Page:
What is CriSP-TBI?

The Cold-stored Platelet Early Intervention in Traumatic Brain Injury study, or simply CriSP-TBI, is a research study that will look at whether giving early cold-stored platelets to people who have traumatic brain injuries will help stop them from getting worse.

People who have traumatic brain injuries normally get platelets that are room temperature as part of their care. Platelets are the part of blood that help clotting. For this study, some people in the Emergency Room who have traumatic brain injuries will be randomly picked to get cold-stored platelets. The other people will get the usual care, which could include room temperature platelets. Researchers will also do some blood tests and collect information from health records for both groups as part of the study. They will look at both groups of people and see if one group did better than the other.


CriSP-TBI Survey

Click here to complete a survey about CriSP-TBI.

What’s different about cold-stored platelets?

The cold-stored platelets used in this study are cooled down soon after being collected and are kept cold until they’re given. They’ve also been stored for longer and are given earlier during treatment than the usual room temperature platelets. New information shows that cold platelets may work better than room temperature platelets at slowing down or stopping brain injuries from getting worse. Researchers think that giving them sooner than normal during treatment might also be helpful.

What are the risks of getting cold-stored platelets? Are there any benefits?

Researchers think that the risks of cold-stored platelets are the same as getting room temperature platelets. These risks are rare and include infection, allergic reaction, fever, and shortness of breath. Researchers don’t know whether getting cold-stored platelets increases your risk for too much clotting. They don’t know whether cold storage makes other risks better or worse, and there may be risks that are not yet known.

Cold-stored platelets are less likely than room temperature to have bacteria that could cause an infection. Researchers think that because cold platelets are more active, they may work better than room temperature at clotting and stopping bleeding at the injury. Giving platelets sooner during treatment may help get bleeding under control faster.

How are people enrolled in the study?

People who have traumatic brain injuries that go to UPMC Emergency Departments will be considered for this study.

Normally, researchers must ask a person for their consent before they can be in a study. Because brain injuries must be treated right away, there may not be time to get consent. Giving consent for medical research usually means reading information, talking with doctors and nurses, and having time to think about whether to join. A person with a brain injury are often not able to do these things. Sometimes researchers can talk to the patient’s family to ask for consent. However, in the emergency of a brain injury, the family is often not around or can’t be found before the injured person must be treated. This study could not be done without special permission to include people before getting consent. This permission is called Exception From Informed Consent, or EFIC. Once the enrolled person is better and can consent or their family arrives at the hospital, the researchers will ask for consent to continue with the study. For more information regarding EFIC, please visit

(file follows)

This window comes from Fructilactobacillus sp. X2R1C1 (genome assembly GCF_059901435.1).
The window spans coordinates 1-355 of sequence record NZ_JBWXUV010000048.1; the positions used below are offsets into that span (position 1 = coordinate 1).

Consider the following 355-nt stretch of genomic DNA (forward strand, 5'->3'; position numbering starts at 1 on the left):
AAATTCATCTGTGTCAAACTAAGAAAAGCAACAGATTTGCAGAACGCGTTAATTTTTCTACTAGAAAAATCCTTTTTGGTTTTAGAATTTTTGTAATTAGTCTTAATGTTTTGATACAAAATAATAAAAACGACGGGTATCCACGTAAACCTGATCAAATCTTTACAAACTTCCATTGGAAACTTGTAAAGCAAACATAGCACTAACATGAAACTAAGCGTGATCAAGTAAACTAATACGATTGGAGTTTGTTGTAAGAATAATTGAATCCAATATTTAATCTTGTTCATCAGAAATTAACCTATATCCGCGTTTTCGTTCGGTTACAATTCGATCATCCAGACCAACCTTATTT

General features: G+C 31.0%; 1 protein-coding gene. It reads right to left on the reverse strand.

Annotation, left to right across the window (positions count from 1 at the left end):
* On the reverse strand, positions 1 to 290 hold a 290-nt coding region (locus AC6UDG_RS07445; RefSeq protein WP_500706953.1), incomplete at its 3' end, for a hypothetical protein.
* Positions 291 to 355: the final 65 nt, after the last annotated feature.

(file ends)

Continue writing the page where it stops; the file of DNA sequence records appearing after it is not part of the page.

How do I opt out of the study? I don’t want to receive cold-stored platelets.

You can opt-out of the study by contacting us using any of the methods below and letting us know that you do not want to participate. Please make sure to give us your name and contact information so that we can get in touch with you. We can provide you with a hypoallergenic silicone bracelet to wear that indicates that you should not be enrolled into the study. Please note that opting out of the study only means that you will not receive cold-stored platelets as part of the study. Opting out will not prevent you from getting blood products in the hospital as part of your normal care.

For questions or to learn more about this study, please call us at 1-800-664-0557, email us at, or complete the contact form below.